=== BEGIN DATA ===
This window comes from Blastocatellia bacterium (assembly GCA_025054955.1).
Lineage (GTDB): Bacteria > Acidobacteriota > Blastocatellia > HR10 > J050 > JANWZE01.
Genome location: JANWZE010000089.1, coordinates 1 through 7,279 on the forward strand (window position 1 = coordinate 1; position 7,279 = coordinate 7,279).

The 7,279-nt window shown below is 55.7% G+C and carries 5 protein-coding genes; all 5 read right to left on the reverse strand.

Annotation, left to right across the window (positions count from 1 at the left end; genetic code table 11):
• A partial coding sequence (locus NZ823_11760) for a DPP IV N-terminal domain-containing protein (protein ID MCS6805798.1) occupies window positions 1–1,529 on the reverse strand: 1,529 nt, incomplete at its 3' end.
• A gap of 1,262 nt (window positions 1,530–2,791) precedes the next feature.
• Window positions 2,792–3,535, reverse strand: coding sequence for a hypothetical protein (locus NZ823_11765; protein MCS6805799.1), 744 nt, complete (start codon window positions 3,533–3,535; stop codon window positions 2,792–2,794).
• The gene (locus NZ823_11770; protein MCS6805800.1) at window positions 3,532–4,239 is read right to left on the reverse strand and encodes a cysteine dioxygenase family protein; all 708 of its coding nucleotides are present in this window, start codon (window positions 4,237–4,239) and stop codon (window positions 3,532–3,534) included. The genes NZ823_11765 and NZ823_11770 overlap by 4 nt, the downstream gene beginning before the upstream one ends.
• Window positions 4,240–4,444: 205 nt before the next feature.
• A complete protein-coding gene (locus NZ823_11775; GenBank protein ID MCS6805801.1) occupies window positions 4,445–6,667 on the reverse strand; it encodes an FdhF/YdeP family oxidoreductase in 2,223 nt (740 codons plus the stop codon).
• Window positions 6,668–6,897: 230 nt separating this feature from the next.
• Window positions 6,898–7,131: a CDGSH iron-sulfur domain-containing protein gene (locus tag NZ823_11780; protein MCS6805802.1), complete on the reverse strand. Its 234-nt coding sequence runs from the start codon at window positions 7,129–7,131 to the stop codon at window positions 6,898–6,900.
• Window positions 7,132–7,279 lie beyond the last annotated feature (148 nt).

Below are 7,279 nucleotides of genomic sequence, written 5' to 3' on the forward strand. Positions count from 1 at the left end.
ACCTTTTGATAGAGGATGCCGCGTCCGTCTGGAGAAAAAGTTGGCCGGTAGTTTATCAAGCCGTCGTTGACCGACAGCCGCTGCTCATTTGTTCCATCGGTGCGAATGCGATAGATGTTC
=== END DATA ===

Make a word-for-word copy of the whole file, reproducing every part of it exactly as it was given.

This window comes from Blastocatellia bacterium (assembly GCA_025054955.1).
Lineage (GTDB): Bacteria > Acidobacteriota > Blastocatellia > HR10 > J050 > JANWZE01.
Genome location: JANWZE010000089.1, coordinates 1 through 7,279 on the forward strand (window position 1 = coordinate 1; position 7,279 = coordinate 7,279).

The 7,279-nt window shown below is 55.7% G+C and carries 5 protein-coding genes; all 5 read right to left on the reverse strand.

Annotation, left to right across the window (positions count from 1 at the left end; genetic code table 11):
• A partial coding sequence (locus NZ823_11760) for a DPP IV N-terminal domain-containing protein (protein ID MCS6805798.1) occupies window positions 1–1,529 on the reverse strand: 1,529 nt, incomplete at its 3' end.
• A gap of 1,262 nt (window positions 1,530–2,791) precedes the next feature.
• Window positions 2,792–3,535, reverse strand: coding sequence for a hypothetical protein (locus NZ823_11765; protein MCS6805799.1), 744 nt, complete (start codon window positions 3,533–3,535; stop codon window positions 2,792–2,794).
• The gene (locus NZ823_11770; protein MCS6805800.1) at window positions 3,532–4,239 is read right to left on the reverse strand and encodes a cysteine dioxygenase family protein; all 708 of its coding nucleotides are present in this window, start codon (window positions 4,237–4,239) and stop codon (window positions 3,532–3,534) included. The genes NZ823_11765 and NZ823_11770 overlap by 4 nt, the downstream gene beginning before the upstream one ends.
• Window positions 4,240–4,444: 205 nt before the next feature.
• A complete protein-coding gene (locus NZ823_11775; GenBank protein ID MCS6805801.1) occupies window positions 4,445–6,667 on the reverse strand; it encodes an FdhF/YdeP family oxidoreductase in 2,223 nt (740 codons plus the stop codon).
• Window positions 6,668–6,897: 230 nt separating this feature from the next.
• Window positions 6,898–7,131: a CDGSH iron-sulfur domain-containing protein gene (locus tag NZ823_11780; protein MCS6805802.1), complete on the reverse strand. Its 234-nt coding sequence runs from the start codon at window positions 7,129–7,131 to the stop codon at window positions 6,898–6,900.
• Window positions 7,132–7,279 lie beyond the last annotated feature (148 nt).

Below are 7,279 nucleotides of genomic sequence, written 5' to 3' on the forward strand. Positions count from 1 at the left end.
ACCTTTTGATAGAGGATGCCGCGTCCGTCTGGAGAAAAAGTTGGCCGGTAGTTTATCAAGCCGTCGTTGACCGACAGCCGCTGCTCATTTGTTCCATCGGTGCGAATGCGATAGATGTTC